Probably the biggest factor in determining the 'longevity' of a forest is disturbance, which varies depending on conditions. In the eastern United States where conditions are humid and moist, the main disturbance factor (exculding man made ones like logging or deforestation) is actually small scale wind throw events. In those forests, as trees get really old and big, they eventually become so heavy and catch so much wind that a particularly bad storm will uproot them, knocking them over. They often then fall into other trees so you get a 'domino effect' of one to a few dozen trees falling over in the forest. That creates holes in the canopy which allows in more light and a small area of a different community type that is often closer to a grassland or shrubland than a forest. However, this doesn't last long as new trees grow tall and surrounding branches close in to cover up the hole in the canopy. There has been plenty of research on this type of disturbance, but here is one example looking at the extent of these disturbance events (Ulanova, N.G., 2000. The effects of windthrow on forests at different spatial scales: a review. Forest ecology and management, 135(1-3), pp.155-167.)

However, in fire-mediated forests, like those of the pacific northwest, fire is the main disturbance factor. Everyone's heard about the giant, terrible forest fires that have been rampaging through the region in recent years. Those are serious, forest-ending disturbance events (at least for a few dozen/hundred years until the canopy can re-establish itself), but they are not the norm. Normally, every inch of these forests will burn once every 5-10 years (a period known as the fire-return interval), and because the fires are so frequent, all they do is burn off the underbrush and take out any old/rotting/weak trees - an effect not unlike the gap phase disturbance model of eastern forests. The only reason we have so many massive firestorms nowadays is because of smoky the bear - human efforts to put out any and all forest fires as soon as they start created a giant buildup of fuel and dead stuff on the forest floor for decades, so now when the forests inevitable do catch fire, all the fuel burns like crazy and creates flames so big that they destroy healthy canopy trees as well. Humans meddled in the natural nutrient cycling regimes of those ecosystems, and now we're paying the price for it. (Steel, Z.L., Safford, H.D. and Viers, J.H., 2015. The fire frequency‐severity relationship and the legacy of fire suppression in California forests. Ecosphere, 6(1), pp.1-23.) I should note here that this does not occur in Eastern forests because the main mechanism for cycling dead plant matter in these systems is decomposition, not fire. The environment is generally so moist and humid that fungi can break down even gigantic dead trees in a matter of just a few years, so the fuel does not build up as plants die. Furthermore, the fire return interval for most eastern forests is around 500 years, 100x less than for fire-mediated ecosystems.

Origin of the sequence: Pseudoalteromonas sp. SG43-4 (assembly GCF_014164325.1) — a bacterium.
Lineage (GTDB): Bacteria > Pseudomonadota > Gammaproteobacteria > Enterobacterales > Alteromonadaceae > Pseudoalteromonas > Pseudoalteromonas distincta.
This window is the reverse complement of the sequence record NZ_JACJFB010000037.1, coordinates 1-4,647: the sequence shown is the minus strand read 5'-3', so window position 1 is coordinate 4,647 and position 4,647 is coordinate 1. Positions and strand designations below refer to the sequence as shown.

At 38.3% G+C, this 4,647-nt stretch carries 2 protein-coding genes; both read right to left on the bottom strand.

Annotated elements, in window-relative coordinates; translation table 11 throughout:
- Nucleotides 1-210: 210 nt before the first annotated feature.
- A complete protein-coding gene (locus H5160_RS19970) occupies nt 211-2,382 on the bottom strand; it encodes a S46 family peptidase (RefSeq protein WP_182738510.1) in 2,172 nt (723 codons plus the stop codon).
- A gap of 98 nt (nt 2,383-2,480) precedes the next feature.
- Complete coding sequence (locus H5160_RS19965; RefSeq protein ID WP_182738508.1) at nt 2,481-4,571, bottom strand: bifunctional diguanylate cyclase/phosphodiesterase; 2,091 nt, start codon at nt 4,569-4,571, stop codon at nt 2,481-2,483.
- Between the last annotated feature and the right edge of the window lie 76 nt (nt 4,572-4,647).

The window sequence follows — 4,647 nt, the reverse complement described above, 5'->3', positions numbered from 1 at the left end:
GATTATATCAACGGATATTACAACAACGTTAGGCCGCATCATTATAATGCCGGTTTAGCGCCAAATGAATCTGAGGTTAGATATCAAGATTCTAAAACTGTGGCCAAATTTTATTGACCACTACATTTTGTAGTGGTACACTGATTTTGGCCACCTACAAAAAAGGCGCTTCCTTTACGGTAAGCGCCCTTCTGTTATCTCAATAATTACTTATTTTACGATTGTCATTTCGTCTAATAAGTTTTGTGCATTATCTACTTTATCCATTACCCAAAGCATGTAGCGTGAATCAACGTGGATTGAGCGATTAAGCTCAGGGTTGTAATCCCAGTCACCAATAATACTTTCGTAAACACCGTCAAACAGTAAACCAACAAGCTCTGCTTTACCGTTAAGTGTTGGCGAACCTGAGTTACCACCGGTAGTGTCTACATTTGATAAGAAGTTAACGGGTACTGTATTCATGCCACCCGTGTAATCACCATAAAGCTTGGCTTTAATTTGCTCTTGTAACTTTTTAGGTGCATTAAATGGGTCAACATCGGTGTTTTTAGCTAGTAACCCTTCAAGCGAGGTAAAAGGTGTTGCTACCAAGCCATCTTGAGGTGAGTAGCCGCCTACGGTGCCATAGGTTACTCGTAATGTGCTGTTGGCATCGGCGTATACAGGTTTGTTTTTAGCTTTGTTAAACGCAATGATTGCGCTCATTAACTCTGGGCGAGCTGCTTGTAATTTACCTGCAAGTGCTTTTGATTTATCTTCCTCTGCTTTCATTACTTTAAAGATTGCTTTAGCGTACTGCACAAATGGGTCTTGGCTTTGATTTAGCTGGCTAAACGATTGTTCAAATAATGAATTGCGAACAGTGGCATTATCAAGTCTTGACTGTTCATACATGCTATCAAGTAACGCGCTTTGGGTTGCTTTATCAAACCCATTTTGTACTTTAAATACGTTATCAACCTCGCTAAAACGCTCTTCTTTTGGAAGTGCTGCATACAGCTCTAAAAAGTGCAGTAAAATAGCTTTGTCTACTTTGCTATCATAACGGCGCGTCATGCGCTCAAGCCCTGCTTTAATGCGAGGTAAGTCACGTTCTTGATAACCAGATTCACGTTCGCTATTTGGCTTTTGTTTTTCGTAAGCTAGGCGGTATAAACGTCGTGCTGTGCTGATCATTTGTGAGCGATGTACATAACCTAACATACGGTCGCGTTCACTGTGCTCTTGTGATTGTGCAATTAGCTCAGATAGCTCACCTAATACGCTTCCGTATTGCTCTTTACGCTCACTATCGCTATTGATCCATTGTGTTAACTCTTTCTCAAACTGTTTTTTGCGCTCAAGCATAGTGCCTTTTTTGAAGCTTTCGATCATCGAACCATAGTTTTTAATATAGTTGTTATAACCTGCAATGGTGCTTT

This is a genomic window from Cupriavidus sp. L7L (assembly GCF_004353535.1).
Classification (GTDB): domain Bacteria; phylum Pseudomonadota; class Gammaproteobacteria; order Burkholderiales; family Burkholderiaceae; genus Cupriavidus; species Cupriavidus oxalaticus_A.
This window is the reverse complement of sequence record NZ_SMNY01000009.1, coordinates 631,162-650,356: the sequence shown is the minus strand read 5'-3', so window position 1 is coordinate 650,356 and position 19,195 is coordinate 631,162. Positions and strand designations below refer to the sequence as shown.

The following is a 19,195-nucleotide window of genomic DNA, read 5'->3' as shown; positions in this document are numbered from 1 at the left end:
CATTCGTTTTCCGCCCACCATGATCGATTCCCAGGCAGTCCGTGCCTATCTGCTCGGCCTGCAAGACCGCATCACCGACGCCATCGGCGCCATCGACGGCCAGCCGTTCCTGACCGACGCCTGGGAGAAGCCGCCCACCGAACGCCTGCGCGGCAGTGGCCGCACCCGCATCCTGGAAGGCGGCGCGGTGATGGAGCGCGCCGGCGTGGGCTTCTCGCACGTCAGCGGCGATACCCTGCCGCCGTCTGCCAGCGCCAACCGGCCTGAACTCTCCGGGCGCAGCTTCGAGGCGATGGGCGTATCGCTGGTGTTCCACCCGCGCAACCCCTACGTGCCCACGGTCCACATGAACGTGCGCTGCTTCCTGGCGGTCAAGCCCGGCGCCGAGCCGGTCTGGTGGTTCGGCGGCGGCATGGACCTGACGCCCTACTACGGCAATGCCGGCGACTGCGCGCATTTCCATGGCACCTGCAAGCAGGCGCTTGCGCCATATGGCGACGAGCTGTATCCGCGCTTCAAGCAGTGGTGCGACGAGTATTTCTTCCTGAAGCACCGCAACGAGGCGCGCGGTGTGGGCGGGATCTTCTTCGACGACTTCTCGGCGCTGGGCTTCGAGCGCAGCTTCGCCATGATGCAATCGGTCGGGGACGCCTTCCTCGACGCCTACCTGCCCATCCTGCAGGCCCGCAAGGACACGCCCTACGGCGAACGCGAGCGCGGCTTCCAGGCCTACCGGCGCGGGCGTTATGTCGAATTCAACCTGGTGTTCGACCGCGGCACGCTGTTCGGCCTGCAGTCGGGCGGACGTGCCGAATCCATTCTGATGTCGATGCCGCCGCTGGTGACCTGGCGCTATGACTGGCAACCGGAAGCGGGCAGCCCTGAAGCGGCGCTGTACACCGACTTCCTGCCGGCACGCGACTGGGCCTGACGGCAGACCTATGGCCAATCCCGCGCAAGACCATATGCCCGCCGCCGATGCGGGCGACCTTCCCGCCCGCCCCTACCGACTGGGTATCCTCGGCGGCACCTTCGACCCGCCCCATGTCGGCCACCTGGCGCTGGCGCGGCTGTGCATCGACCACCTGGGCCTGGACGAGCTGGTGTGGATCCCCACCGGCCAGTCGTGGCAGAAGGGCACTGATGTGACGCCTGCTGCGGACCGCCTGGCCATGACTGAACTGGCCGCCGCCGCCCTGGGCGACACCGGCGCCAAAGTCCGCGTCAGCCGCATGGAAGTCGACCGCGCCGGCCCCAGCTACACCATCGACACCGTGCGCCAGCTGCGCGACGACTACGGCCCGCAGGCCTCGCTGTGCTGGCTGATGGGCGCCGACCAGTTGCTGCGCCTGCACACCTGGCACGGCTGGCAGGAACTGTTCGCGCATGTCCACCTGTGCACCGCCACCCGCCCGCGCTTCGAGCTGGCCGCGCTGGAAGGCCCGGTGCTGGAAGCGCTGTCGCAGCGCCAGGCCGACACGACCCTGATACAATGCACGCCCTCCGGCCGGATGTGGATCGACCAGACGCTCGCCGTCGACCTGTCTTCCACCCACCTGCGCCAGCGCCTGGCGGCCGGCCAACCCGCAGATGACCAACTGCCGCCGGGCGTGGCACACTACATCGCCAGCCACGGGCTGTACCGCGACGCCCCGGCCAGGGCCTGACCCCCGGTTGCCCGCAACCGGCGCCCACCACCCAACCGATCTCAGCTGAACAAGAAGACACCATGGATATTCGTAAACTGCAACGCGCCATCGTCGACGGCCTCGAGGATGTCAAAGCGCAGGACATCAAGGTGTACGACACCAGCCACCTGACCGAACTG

So to get back to your core question - the answer is complicated. If you're asking whether forests just naturally 'peter out' due to lack of resources or some such over time, the answer is generally no. In a healthy forest ecosystem, all nutrients are cycled back into the system somehow, be it from fire or decomposition, and even though individual trees may die and species regimes may shift over time, some sort of forest canopy will almost always remain as long as climate and disturbance regimes allow it to.

But as we've seen with recent wildfires, human intervention in natural forest ecosystem processes can cause huge cascading effects that can wipe out entire forests if we're not careful. Whether those human destroyed forests will return is something that remains to be seen. Now that there are so many invasive species, we realistically cannot expect the same trajectory of ecological succession that we've seen in the past, so the species composition of our regrowth forests will be different, but it is likely that some form of forest will eventually regrow in those areas.


WhereIdIsEgoWillGo OP t1_iv14gqa wrote

Are disturbance factors catered to specific forests?

Like swamps or rainforests, since they don't suffer from hurricanes or fires, are they more stable sans human intervention?


funkmasta_kazper t1_iv1r66l wrote

To an extent. Although there will always be some form of disturbance since trees create structure and no tree is immortal. In the rainforest, a tree may be infested by a fungal pathogen and gradually grow weaker and weaker until the vines on it pull it down. While wind is not the cause, it has the same end effect as the windthrows and gap phase disturbance in temperate forests. Same thing in swamps.


ThatEcologist t1_iv8cy4t wrote

Yeah they have life cycles.

The stage at the beginning, or rebirth, of a forest is known as an early successional stage. Essentially the area starts with plants such as moss, shrubs etc. This land over time transitions into a forest (depending on its location). Natural disturbances can destroy forests but over time it will go through the stages and eventually rebound.

There is debate on whether forests have a “climax stage.” In other words, a stage at which the forest reaches where changes no longer occur. I do not know too much about that debate so I’ll link an article when I find it.